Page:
A year ago, State Senator James “Jabo” Waggoner (R-Vestavia Hills) and his bipartisan allies in the Jefferson County Legislative Delegation began a determined effort to find emergency financing that would allow Birmingham Southern College (BSC) to stay open. Now it appears those efforts have likely failed.
“I’m hearing from a lot of people,” Sen. Waggoner—one of BSC’s most prominent alums—told the Associated Press. “Some are crying. Some are angry,” said Waggoner. “Of course, I’m very disappointed too, and I don’t understand it.”
Waggoner thought his efforts had been successful. He and his fellow Jefferson County legislators originally asked the Legislature to appropriate $30 million in American Rescue Plan Act (ARPA) dollars to the 167-year-old institution of higher learning.
Fellow legislators balked at gifting a one-time appropriation to the college, even though the state was flush with cash from federal COVID dollars and record budget surpluses.
Waggoner responded to those concerns by introducing the Distressed Institutions of Higher Education Revolving Loan Fund Act. That legislation would allow the State Treasurer to make a $30 million loan to distressed institutions of higher education. The Legislature agreed and passed the bill. Waggoner believed he had saved the school. BSC would get the money it needed and time to launch a two-year capital campaign to raise $100 million for the school’s endowment. The state would eventually get their money back with interest when the school was able to pay it back.
“I can say unequivocally that this enabling legislation was conceived, written, and designed to make it possible for Birmingham-Southern College to obtain a bridge loan that will allow it to operate while the College rebuilds its endowment,” Sen. Waggoner wrote in a column.
All those dreams came crashing down on Senator Waggoner and the rest of the BSC family.
On October 18, the College received a letter from State Treasurer Young Boozer (R) stating he had denied their loan application. Boozer had been given the power to loan BSC the money, but in his judgment, the failing college was not a good credit risk.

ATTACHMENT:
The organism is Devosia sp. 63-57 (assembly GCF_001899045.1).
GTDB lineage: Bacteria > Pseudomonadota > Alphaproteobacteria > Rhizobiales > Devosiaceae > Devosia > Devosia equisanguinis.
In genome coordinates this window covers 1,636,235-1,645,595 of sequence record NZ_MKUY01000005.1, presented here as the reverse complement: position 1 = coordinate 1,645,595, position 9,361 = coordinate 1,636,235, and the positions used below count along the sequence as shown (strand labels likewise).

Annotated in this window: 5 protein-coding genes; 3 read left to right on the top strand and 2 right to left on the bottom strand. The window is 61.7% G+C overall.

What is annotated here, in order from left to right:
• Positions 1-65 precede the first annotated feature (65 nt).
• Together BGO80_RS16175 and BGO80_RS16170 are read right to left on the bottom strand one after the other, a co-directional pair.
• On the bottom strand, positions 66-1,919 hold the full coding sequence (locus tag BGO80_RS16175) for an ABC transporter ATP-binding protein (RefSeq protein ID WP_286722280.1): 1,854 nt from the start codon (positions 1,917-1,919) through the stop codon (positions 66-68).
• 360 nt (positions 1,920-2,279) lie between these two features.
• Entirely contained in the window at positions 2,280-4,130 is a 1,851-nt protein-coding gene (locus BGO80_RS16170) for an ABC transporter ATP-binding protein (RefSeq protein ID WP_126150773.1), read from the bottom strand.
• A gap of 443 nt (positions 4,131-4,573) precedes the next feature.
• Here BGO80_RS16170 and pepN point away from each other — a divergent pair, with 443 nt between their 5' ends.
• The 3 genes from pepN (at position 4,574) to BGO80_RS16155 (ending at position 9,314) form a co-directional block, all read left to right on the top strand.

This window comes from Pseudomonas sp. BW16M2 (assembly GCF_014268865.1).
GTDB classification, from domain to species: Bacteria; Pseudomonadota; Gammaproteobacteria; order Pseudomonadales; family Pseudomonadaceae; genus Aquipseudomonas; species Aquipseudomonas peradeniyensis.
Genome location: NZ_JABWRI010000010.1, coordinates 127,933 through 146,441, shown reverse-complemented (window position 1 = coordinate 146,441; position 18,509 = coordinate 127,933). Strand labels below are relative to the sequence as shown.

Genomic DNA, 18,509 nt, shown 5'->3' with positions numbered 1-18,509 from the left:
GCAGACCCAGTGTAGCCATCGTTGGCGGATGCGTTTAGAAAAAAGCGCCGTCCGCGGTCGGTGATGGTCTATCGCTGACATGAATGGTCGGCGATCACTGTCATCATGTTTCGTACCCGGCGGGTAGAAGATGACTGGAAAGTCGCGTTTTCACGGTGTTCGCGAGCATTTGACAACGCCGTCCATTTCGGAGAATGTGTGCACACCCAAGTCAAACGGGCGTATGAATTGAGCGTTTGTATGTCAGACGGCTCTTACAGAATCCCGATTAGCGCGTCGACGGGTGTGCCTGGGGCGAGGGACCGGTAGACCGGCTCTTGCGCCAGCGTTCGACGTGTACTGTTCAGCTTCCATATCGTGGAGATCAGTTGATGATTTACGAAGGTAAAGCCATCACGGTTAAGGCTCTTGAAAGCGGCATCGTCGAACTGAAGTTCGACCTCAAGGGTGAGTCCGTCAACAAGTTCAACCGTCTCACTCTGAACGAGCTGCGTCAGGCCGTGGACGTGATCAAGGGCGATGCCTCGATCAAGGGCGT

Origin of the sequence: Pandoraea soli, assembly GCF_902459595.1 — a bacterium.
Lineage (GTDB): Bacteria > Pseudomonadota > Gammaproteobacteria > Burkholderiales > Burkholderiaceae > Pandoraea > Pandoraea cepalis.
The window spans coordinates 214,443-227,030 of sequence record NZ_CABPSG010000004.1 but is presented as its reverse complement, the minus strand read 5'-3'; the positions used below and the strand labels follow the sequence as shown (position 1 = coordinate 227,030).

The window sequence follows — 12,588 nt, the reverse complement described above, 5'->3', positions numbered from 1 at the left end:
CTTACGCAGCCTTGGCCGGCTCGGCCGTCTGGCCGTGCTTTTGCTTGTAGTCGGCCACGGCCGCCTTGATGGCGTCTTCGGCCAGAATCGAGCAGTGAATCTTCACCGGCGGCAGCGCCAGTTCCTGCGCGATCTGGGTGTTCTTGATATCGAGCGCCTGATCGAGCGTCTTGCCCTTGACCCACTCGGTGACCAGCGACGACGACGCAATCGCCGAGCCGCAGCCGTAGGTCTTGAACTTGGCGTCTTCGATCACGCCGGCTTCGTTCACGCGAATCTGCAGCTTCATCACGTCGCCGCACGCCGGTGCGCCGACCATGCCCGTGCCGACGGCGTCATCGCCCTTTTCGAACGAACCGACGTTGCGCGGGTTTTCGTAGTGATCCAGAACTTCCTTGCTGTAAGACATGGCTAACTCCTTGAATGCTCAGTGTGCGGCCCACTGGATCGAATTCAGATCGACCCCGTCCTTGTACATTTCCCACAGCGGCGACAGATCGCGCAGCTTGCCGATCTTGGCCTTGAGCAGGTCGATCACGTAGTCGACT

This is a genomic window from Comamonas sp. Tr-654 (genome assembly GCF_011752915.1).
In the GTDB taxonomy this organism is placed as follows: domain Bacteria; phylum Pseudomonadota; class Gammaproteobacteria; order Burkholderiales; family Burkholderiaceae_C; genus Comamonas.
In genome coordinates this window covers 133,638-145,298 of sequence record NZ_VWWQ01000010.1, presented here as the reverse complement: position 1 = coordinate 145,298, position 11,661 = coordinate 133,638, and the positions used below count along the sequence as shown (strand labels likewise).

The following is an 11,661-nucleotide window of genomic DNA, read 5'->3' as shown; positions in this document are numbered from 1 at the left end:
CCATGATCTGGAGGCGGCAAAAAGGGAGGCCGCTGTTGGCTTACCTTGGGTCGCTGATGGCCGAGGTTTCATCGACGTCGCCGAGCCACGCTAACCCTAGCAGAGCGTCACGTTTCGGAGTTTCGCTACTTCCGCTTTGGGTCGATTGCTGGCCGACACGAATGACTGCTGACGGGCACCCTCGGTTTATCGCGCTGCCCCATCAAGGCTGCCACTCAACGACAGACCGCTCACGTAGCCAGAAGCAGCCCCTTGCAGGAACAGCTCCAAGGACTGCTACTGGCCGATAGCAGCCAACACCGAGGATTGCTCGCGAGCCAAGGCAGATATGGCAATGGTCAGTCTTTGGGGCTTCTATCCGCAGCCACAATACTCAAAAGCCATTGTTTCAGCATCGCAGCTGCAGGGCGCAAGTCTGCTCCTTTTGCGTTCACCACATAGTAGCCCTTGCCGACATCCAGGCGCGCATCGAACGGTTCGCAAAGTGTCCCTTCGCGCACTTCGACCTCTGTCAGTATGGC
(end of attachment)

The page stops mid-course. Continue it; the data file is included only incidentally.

“I am deeply disappointed by the failure of State Treasurer Young Boozer III to execute the Distressed Institutions of Higher Learning Revolving Loan Fund Act, which I co-sponsored with my colleague Sen. Rodger Smitherman,” Waggoner wrote. “The Act was passed unanimously by the Alabama Senate, by a bipartisan supermajority in the House, and was signed by Gov. Kay Ivey on June 16.”
BSC filed a suit to force Boozer to loan them the money, citing legislative intent and other factors.
Alabama Attorney General Steve Marshall’s (R) office filed a motion with the court to dismiss the BSC lawsuit. Montgomery Circuit Court Judge James Anderson granted the AG’s request and dismissed the lawsuit, agreeing with the state that the legislation gave Boozer the discretion to deny the loan.
BSC is considering appealing to the Supreme Court. Meanwhile, rumors are rampant that the college could close as soon as Christmas.
“Since receiving word that our lawsuit against the State Treasurer was dismissed on Wednesday afternoon, we have been working nonstop to explore every option for the future of this College,” BSC President Daniel Coleman said in a statement on Friday. “While we cannot disclose the details of those options, we share your sense of urgency, and we remain focused on finding a solution.”
State Rep. Neil Rafferty (D-Birmingham) carried the bill in the Alabama House of Representatives.
“I don’t think this fight’s over, no,” Rep. Rafferty told CBS Channel 42 in Birmingham. “The legislature may need to return to the power of the pen and the authority we’re given by the people to ensure a more positive outcome by rewriting a piece of legislation.”
BSC’s 781 current students and 284 employees are left wondering about their futures.
“Please be assured that however this situation plays out, we will do everything we can to ensure that our students, faculty, and staff are taken care of,” President Coleman wrote. “We are lining up resources that we hope we never need, including direct coordination with other institutions to ease the transfer process. We are continuing to make our case both publicly and privately to people and organizations who can help.”
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